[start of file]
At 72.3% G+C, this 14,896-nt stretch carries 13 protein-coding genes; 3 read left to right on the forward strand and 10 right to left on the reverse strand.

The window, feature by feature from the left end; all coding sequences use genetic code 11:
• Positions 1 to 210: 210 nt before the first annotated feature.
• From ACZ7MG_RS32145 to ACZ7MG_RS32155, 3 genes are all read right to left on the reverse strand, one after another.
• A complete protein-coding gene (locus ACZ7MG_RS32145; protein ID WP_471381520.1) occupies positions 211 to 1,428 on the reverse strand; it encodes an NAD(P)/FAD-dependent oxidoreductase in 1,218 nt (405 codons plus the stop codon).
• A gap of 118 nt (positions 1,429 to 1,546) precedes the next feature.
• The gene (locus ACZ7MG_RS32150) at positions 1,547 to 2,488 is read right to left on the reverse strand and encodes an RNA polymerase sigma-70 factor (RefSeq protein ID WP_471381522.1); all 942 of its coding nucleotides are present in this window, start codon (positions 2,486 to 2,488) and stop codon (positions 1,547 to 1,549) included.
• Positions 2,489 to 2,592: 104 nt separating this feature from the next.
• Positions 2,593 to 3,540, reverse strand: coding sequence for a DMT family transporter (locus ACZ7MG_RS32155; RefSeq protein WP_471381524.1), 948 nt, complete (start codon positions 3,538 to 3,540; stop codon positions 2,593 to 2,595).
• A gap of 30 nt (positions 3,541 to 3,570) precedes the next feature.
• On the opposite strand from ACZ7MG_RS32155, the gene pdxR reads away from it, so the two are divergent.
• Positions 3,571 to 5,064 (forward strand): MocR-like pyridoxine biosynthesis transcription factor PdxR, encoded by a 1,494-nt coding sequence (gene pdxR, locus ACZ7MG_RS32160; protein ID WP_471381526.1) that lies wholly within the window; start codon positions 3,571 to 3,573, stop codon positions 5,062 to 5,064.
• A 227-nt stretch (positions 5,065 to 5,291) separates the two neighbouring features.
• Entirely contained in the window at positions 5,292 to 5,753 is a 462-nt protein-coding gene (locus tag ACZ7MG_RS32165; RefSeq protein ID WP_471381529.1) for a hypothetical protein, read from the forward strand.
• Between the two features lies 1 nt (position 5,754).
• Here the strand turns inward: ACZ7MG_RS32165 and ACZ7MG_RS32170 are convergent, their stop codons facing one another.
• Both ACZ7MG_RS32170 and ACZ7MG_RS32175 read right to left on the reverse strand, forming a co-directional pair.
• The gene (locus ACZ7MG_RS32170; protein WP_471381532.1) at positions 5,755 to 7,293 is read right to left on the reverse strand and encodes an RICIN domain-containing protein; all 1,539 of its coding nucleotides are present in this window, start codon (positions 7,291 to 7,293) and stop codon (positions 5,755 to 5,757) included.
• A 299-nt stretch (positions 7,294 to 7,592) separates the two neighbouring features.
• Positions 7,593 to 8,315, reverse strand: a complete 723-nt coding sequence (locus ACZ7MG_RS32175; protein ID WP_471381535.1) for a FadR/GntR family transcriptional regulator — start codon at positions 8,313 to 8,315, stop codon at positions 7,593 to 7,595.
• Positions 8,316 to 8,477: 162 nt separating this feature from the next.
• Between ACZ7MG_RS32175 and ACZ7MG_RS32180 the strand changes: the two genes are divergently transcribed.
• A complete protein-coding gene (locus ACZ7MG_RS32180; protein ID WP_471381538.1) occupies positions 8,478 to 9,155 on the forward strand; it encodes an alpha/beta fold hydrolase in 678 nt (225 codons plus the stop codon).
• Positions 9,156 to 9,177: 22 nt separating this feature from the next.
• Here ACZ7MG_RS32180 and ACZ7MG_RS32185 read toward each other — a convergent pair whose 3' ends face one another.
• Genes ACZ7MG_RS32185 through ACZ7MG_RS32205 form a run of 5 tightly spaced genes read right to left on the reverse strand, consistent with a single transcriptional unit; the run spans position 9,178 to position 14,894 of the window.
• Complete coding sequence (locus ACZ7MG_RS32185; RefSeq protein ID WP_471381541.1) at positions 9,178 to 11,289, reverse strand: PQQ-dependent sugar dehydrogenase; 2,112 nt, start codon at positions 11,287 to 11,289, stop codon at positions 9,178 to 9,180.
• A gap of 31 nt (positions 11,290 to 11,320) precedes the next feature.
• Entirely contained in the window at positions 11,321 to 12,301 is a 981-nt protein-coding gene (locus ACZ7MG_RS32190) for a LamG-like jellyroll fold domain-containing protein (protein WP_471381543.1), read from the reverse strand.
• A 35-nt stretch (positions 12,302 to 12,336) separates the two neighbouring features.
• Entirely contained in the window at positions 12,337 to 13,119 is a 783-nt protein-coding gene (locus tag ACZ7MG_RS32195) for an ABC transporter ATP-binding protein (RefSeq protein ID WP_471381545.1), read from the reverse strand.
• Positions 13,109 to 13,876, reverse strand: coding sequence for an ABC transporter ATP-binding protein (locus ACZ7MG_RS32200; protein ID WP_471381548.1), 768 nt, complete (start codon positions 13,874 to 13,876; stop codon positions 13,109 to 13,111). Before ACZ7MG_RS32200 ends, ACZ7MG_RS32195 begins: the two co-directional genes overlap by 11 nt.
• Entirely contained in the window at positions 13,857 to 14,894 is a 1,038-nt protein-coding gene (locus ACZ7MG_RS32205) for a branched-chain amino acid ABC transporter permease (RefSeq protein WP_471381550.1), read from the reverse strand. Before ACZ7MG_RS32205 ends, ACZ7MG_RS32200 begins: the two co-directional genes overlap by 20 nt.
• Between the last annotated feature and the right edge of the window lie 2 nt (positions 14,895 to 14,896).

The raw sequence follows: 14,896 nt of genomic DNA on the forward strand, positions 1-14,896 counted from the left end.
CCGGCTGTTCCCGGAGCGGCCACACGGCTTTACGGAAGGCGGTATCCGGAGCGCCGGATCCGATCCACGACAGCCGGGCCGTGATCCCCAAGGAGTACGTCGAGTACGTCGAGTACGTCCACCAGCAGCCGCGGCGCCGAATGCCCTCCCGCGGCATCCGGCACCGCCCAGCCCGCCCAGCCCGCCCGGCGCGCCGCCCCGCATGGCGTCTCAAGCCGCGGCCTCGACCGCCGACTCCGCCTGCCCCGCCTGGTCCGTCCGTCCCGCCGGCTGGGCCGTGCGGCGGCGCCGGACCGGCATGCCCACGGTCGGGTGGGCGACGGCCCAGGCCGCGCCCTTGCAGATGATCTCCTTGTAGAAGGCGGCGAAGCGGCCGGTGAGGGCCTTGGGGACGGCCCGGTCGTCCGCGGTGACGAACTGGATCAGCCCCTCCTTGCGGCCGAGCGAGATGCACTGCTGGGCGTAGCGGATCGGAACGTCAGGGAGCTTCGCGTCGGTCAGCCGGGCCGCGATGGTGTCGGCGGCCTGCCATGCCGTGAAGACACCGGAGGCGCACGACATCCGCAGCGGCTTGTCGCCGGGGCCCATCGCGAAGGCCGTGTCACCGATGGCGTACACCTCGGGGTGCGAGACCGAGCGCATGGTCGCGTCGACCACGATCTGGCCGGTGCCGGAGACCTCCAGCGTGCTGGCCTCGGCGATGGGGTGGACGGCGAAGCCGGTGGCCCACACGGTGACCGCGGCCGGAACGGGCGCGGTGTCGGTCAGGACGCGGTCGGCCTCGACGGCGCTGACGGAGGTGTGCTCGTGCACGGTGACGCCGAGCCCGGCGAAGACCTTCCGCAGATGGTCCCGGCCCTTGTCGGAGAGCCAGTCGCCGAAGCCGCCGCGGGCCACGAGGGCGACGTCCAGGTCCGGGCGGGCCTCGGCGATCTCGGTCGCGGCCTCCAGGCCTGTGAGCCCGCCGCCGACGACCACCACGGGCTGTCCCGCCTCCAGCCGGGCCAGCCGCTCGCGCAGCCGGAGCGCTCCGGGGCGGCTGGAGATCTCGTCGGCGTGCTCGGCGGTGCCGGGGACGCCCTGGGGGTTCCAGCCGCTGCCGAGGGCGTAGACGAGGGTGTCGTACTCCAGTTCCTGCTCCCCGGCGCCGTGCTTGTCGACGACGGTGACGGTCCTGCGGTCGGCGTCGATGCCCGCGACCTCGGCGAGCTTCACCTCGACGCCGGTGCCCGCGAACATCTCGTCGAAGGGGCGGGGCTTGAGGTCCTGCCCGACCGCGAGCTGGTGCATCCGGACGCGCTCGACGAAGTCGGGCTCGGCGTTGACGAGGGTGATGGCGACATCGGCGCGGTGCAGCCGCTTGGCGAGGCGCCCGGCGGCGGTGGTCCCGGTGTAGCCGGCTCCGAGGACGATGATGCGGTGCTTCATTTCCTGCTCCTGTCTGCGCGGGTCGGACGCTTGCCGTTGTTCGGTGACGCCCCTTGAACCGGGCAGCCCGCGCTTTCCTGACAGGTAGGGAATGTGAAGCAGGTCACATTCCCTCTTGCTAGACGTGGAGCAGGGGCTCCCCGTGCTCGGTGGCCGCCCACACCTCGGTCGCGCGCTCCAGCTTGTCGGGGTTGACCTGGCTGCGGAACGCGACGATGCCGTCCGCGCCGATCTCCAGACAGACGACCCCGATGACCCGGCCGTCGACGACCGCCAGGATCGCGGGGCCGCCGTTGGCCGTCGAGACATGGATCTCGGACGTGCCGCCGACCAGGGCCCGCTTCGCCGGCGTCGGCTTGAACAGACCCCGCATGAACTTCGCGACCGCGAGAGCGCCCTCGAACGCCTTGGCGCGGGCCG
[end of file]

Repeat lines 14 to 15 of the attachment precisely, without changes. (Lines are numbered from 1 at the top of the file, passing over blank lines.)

• Entirely contained in the window at positions 5,292 to 5,753 is a 462-nt protein-coding gene (locus tag ACZ7MG_RS32165; RefSeq protein ID WP_471381529.1) for a hypothetical protein, read from the forward strand.
• Between the two features lies 1 nt (position 5,754).